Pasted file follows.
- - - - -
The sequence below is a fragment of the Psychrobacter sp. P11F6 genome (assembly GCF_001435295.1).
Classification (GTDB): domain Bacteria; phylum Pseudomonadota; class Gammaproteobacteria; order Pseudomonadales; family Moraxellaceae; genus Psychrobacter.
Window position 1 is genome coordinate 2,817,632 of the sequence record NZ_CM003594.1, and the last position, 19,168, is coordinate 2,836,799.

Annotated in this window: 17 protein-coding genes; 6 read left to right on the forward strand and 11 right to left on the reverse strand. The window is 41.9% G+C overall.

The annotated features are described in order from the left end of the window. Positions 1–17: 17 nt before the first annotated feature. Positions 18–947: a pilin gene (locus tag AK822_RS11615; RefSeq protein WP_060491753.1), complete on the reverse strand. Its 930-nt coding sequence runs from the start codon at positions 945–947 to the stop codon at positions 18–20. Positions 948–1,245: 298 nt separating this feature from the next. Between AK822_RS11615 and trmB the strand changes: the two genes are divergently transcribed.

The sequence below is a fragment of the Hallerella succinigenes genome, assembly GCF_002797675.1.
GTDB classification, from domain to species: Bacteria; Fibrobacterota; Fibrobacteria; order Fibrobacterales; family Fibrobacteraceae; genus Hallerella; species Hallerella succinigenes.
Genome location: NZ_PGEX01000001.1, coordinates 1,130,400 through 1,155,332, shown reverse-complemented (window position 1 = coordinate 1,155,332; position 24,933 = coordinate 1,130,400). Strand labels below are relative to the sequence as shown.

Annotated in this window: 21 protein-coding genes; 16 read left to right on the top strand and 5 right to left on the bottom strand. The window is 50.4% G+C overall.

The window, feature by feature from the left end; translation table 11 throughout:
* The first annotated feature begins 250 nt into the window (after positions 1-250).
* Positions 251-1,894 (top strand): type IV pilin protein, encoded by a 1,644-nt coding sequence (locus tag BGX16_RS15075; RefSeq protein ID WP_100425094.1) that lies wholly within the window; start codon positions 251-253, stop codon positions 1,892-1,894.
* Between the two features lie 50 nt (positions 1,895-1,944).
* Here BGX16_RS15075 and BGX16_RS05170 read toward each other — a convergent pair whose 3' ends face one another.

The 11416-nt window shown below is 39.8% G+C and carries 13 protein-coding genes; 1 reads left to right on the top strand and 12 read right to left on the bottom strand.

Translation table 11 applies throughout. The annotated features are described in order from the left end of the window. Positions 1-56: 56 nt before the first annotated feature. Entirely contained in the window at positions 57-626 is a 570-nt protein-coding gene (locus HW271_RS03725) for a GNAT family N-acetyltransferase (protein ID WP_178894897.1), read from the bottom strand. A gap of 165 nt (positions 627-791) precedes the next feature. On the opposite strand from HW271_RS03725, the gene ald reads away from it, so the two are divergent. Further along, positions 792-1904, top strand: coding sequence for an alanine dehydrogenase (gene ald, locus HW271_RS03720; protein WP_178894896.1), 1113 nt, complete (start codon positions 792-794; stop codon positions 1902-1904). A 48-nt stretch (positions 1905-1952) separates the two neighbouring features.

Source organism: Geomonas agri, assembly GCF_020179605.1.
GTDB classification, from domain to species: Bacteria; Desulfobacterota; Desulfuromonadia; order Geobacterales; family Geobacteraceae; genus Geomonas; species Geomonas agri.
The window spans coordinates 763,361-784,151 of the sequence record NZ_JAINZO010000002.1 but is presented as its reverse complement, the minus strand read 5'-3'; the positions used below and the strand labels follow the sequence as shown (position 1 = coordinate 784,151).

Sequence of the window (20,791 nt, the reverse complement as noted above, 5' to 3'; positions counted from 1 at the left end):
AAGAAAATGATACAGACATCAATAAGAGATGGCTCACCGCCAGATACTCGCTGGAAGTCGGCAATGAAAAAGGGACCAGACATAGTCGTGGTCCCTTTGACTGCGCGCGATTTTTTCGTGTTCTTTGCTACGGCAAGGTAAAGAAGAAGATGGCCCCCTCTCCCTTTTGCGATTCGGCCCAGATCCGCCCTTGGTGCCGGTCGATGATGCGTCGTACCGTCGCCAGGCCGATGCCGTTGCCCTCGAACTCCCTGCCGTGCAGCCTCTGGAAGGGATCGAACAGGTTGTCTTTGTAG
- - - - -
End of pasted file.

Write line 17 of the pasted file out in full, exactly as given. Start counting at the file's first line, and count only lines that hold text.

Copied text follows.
Source organism: Geomonas agri, assembly GCF_020179605.1.